- December 2022 (1)
- March 2022 (1)
- January 2022 (1)
- November 2021 (1)
- October 2021 (1)
- September 2021 (2)
- August 2021 (4)
- July 2021 (3)
- June 2021 (4)
- May 2021 (5)
- April 2021 (2)
- March 2021 (5)
China and Turkey after 9/11
I was in my Office at the Central Bank of Turkey, preparing for a meeting with the IMF team when the first plane hit the Twin Towers. So much has changed since, and the most important aspect of it has nothing to do with the so-called “war on terror” that started afterwards.
China’s GDP per capita was around $1,053 in 2001 and has now reached $10,050. Yes, that’s a tenfold increase in two decades. How about Turkey? We stood at around $3,300 in 2001 and are now at $8,500. That’s a 2.5-fold increase in the same timespan. The Chinese growth process marched on rapidly. Turkey, like an Ottoman military band, walked three steps forward and one step back.
American GDP per capita was around $37.133 in 2001, about thirty-five times that of China. Now it stands at $63,500, only six times larger than that of China. American’s Cold War policy of integrating China into the global economy was a phenomenal success.
Yet the experiment appears to have gotten out of control, and you can see that when looking at the data for patent applications to the World Intellectual Property Organization (WIPO), for example. In 2001, the US was leading the number of patent applications with around 177,513 patent applications a year, with China a distant second at around 30,000 applications. Turkish patent applications were at just 337 a year two decades ago.
Today, Chinese patent applications have far surpassed the Americans at 1,250,000 to 258,000 a year, as far as I can see. Turkey still lags far behind at 7,871. Now, you might say that 337 to 7,871 applications a year in two decades is not that bad. But even Iran had around 15,000 patent applications in 2019. If you aren’t creative these days, you will be left behind in the long run.
A similar trend is visible in the number of publications in scientific journals. In 2001, US citizens published about 305,000 articles and Chinese citizens around 70,000. In 2018, US citizens published 422,000 and Chinese 528,000. Publications by Turkish citizens rose from 8,500 to 33,500 from 2001 to 2018, according to World Bank database. Again, it’s not standstill, but it’s hardly where it should be.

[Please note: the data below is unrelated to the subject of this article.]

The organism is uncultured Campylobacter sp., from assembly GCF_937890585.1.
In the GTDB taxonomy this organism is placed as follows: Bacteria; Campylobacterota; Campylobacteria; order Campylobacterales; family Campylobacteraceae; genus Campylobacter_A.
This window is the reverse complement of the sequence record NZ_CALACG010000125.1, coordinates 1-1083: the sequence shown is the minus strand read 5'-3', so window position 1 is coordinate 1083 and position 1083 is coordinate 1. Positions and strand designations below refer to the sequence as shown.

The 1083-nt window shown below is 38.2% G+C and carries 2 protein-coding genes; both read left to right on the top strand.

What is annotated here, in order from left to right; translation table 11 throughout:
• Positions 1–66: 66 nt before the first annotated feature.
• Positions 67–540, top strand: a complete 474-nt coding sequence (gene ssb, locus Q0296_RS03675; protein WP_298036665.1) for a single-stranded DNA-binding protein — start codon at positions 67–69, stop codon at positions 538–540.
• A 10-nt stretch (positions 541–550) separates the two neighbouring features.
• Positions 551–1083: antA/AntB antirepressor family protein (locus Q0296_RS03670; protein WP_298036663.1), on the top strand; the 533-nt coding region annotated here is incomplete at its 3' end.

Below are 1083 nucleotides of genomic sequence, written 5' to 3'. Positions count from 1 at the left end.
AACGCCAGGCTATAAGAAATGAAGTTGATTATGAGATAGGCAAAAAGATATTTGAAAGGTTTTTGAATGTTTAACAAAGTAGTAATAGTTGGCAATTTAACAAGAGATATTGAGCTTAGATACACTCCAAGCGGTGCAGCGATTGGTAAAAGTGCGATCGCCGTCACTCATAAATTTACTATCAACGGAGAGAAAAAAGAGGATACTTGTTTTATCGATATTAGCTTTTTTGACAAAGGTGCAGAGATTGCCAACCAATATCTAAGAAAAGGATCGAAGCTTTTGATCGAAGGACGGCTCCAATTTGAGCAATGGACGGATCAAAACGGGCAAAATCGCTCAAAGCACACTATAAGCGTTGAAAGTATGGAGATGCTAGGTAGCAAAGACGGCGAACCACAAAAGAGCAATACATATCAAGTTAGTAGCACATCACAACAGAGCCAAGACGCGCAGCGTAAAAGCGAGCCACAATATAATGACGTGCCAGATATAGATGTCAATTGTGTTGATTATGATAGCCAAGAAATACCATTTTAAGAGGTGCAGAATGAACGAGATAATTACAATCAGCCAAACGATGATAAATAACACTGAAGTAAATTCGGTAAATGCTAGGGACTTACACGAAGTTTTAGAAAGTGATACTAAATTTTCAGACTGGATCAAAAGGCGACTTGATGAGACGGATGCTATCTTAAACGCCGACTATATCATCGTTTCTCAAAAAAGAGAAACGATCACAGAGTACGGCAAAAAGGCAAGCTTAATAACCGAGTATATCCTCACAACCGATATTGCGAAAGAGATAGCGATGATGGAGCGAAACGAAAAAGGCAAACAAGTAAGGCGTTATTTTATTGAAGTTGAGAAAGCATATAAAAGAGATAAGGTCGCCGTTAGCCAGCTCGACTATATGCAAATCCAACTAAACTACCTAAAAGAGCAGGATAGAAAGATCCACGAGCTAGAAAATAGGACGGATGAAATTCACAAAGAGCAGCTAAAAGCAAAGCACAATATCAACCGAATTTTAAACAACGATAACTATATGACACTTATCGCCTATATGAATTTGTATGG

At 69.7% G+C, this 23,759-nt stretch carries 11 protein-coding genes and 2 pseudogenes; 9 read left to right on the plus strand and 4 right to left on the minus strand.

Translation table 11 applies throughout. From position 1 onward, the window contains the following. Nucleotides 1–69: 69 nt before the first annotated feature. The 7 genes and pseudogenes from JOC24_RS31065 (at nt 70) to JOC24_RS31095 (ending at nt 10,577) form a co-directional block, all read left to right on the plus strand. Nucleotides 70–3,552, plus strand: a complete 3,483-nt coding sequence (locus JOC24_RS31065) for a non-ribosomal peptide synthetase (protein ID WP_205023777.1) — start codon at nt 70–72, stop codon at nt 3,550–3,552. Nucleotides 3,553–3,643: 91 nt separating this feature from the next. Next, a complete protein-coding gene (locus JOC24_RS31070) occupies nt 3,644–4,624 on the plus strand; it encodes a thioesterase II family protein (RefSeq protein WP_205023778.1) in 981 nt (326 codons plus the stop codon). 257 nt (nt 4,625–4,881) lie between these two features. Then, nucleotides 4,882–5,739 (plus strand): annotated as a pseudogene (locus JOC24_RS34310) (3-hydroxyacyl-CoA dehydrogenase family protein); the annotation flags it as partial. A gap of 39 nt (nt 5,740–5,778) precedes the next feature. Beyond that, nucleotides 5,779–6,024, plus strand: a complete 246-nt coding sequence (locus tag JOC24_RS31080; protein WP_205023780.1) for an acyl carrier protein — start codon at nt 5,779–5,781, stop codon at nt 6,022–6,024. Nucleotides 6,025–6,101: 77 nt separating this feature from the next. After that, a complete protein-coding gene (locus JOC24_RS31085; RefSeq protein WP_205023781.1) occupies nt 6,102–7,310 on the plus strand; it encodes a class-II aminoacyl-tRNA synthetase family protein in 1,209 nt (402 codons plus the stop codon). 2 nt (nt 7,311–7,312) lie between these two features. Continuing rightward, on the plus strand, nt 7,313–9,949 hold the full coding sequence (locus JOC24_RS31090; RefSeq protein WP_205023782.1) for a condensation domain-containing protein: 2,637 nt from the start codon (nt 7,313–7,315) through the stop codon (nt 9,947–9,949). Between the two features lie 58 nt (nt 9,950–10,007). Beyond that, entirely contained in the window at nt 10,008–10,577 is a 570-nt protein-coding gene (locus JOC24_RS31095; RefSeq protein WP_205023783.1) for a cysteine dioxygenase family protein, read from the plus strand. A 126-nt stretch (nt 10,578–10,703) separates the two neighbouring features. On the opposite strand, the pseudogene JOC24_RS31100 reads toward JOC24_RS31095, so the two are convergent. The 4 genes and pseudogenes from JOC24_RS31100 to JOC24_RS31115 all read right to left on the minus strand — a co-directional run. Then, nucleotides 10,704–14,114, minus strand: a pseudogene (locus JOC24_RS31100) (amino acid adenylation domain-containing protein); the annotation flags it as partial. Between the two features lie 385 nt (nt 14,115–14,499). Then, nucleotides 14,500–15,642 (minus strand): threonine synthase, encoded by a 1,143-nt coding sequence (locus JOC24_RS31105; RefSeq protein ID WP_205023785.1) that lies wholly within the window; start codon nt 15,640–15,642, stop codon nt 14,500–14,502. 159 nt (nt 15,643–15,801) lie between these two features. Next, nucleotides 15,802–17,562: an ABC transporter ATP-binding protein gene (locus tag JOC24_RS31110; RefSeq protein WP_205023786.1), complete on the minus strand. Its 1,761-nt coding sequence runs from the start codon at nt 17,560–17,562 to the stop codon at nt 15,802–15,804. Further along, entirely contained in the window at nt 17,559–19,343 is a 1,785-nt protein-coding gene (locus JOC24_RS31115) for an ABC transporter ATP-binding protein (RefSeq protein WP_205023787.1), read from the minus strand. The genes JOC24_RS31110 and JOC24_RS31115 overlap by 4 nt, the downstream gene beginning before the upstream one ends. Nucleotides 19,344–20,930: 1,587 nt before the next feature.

I remember a debate in Istanbul between Chinese and American officials about ten years ago. The Americans were starting to get more and more uncomfortable with China’s rise, and the American official was not holding back their official complaints, including intellectual property theft. The Chinese official responded by saying that if the Americans didn’t like the current world order, they should think harder about what they did to set it up. “It is you who taught us what to do at the outset,” he said. This is a common response from the developed world. The Americans were at such a dominant position after the Cold War (some may even say after WWII) that everything that has happened since then can be traced back to their actions.
Back then, China was at its “hide your brightness, bide your time” policy set by Deng Xiaoping. Now the data shows us that the worst fears of American analysts have come to life.
Perhaps the most impressive thing about China, however, is that it isn’t like other developing nationalist countries. They are not only about mindless competition, but understand that they have to take on responsibility in order to lead. They have ratified the Paris Agreement, set a goal to reach net zero emissions by 2060, and set up an Emission Trading Scheme (ETS) to start carbon pricing. Turkey remains the only G20 country that has not ratified the Paris Agreement and is not even close to setting goals for net zero emissions and carbon pricing.
Twenty years on, the people who have my job at the Central Bank of the Republic of Turkey today have to deal with a much more complicated world. They have to be smarter than I was, read more, travel more. They can’t just talk to economists, they have to talk to scientists, engineers, businesspeople, diplomats and soldiers. Their colleagues across the world understand that, but I’m not sure they do.